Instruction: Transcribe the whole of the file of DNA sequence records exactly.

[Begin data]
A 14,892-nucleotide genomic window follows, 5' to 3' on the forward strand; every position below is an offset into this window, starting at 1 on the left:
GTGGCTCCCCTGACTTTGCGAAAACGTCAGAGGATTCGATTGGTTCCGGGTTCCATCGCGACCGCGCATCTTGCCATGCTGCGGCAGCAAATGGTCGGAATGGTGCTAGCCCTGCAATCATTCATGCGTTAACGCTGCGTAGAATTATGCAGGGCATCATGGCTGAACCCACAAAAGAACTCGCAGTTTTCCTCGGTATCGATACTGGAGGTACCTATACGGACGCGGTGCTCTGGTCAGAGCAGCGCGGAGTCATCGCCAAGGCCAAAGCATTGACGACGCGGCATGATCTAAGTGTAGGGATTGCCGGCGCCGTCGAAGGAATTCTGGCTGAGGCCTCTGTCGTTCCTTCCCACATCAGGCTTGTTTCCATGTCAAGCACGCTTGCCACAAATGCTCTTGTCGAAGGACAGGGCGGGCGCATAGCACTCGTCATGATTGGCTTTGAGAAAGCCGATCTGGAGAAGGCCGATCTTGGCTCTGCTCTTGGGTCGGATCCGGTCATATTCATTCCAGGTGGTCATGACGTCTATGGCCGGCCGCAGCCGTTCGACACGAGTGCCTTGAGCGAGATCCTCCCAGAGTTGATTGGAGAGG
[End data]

A 14,892-nucleotide genomic window follows, 5' to 3' on the forward strand; every position below is an offset into this window, starting at 1 on the left:
GTGGCTCCCCTGACTTTGCGAAAACGTCAGAGGATTCGATTGGTTCCGGGTTCCATCGCGACCGCGCATCTTGCCATGCTGCGGCAGCAAATGGTCGGAATGGTGCTAGCCCTGCAATCATTCATGCGTTAACGCTGCGTAGAATTATGCAGGGCATCATGGCTGAACCCACAAAAGAACTCGCAGTTTTCCTCGGTATCGATACTGGAGGTACCTATACGGACGCGGTGCTCTGGTCAGAGCAGCGCGGAGTCATCGCCAAGGCCAAAGCATTGACGACGCGGCATGATCTAAGTGTAGGGATTGCCGGCGCCGTCGAAGGAATTCTGGCTGAGGCCTCTGTCGTTCCTTCCCACATCAGGCTTGTTTCCATGTCAAGCACGCTTGCCACAAATGCTCTTGTCGAAGGACAGGGCGGGCGCATAGCACTCGTCATGATTGGCTTTGAGAAAGCCGATCTGGAGAAGGCCGATCTTGGCTCTGCTCTTGGGTCGGATCCGGTCATATTCATTCCAGGTGGTCATGACGTCTATGGCCGGCCGCAGCCGTTCGACACGAGTGCCTTGAGCGAGATCCTCCCAGAGTTGATTGGAGAGG